Outtakes: Andrei Tarkovsky

Andrei Tarkovsky  

Who is he?

Widely respected Soviet filmmaker who made seven fictional features and a documentary between the Sixties and the Eighties. His first feature Ivan’s Childhood won the Golden Lion at the Venice Film Festival in 1962. After making five features in the USSR, Tarkovsky was forced into exile and this departure from his motherland deeply influenced his final two films, which he made in Western Europe.

What are his films about?


Tarkovsky’s films are among the least political films from the USSR and instead deal with metaphysical and existential ideas. They engage with Man’s predicament in this world, his inability to be one with nature and its peace and his crisis of Faith, which usually takes the form of Orthodox Christianity. Religious iconography abounds in these works and elements of nature assume a supernatural presence. They are also very personal films structured around Tarkovsky’s own memories and experience.


Tarkovsky’s cinema starkly departs from the Soviet Constructivist movement of the previous era. Unlike the latter, his films do not rely heavily on montage for creating meaning. Instead of trying to create an external meaning through the juxtaposition of individually insignificant images, they treat shots as autonomous entities, full of life. The duration and rhythm of a scene is absorbed as it is. As a result, his films employ very long shots, barely perceptible zooms, gradually panning and tracking movements and have an integrity of space and time.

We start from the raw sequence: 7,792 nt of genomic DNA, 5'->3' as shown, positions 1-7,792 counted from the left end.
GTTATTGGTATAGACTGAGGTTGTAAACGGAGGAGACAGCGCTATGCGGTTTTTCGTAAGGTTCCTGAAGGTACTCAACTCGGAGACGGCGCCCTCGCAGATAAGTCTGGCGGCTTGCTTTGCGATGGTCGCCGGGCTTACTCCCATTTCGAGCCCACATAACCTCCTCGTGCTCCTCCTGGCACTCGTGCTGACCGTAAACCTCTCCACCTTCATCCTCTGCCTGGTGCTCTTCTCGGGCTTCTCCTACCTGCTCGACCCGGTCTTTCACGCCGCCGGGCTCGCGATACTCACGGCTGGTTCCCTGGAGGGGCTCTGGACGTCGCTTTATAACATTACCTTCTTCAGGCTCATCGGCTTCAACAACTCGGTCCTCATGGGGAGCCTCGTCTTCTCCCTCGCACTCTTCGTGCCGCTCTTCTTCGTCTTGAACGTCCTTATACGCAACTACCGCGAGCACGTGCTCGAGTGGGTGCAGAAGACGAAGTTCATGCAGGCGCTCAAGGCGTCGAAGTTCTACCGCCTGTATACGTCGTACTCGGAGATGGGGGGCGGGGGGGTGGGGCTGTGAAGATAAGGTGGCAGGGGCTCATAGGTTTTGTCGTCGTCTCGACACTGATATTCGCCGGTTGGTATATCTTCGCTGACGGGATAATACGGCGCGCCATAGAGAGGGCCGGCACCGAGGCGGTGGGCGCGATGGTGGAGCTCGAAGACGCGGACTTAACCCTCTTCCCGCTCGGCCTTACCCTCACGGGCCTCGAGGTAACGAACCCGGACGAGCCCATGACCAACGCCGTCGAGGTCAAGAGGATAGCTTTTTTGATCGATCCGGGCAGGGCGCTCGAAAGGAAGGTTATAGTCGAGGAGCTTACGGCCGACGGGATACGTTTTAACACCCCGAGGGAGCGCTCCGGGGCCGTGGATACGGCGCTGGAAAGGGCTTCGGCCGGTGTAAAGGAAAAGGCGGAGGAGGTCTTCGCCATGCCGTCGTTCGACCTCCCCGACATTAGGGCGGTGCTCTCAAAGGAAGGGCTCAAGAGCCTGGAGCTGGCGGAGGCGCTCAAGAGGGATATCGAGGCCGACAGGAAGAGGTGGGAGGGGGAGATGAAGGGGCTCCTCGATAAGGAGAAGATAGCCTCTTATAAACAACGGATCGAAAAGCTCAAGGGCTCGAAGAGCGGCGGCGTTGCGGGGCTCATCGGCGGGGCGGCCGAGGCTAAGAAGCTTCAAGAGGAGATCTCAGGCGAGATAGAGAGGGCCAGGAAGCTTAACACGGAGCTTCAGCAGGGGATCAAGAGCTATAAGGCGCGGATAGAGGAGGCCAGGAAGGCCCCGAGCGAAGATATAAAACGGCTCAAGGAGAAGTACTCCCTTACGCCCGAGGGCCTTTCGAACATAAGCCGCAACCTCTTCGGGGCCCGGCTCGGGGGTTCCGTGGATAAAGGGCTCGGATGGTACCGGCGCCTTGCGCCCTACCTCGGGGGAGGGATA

Why is he of interest?

Tarkovsky was one of the pioneers of using time as a structural element in his work. Many of the aesthetic predilections of contemporary contemplative cinema have their roots in his filmography. More importantly, he was a director who made films that rejected state-championed Socialist Realism, which relied on didacticism and clarity of purpose, and instead made deeply personal films steeped in ambiguity and spiritual doubt.

Where to discover him?

Adapted from Stanislaw Lem’s sci-fi novel, Solaris (1972) tells the tale of a psychologist who travels to a space station to investigate a series of strange happenings. While most films of this genre look to the cosmos for a greater meaning, Solaris reaches out in the opposite direction, to man’s inner state. In a tragicomic sort of way, the film hints that, no matter how thoroughly we demystify the universe, our own existence would remain an inscrutable mystery.

This article is closed for comments.
Please Email the Editor

Printable version | May 9, 2021 4:28:49 PM |

Next Story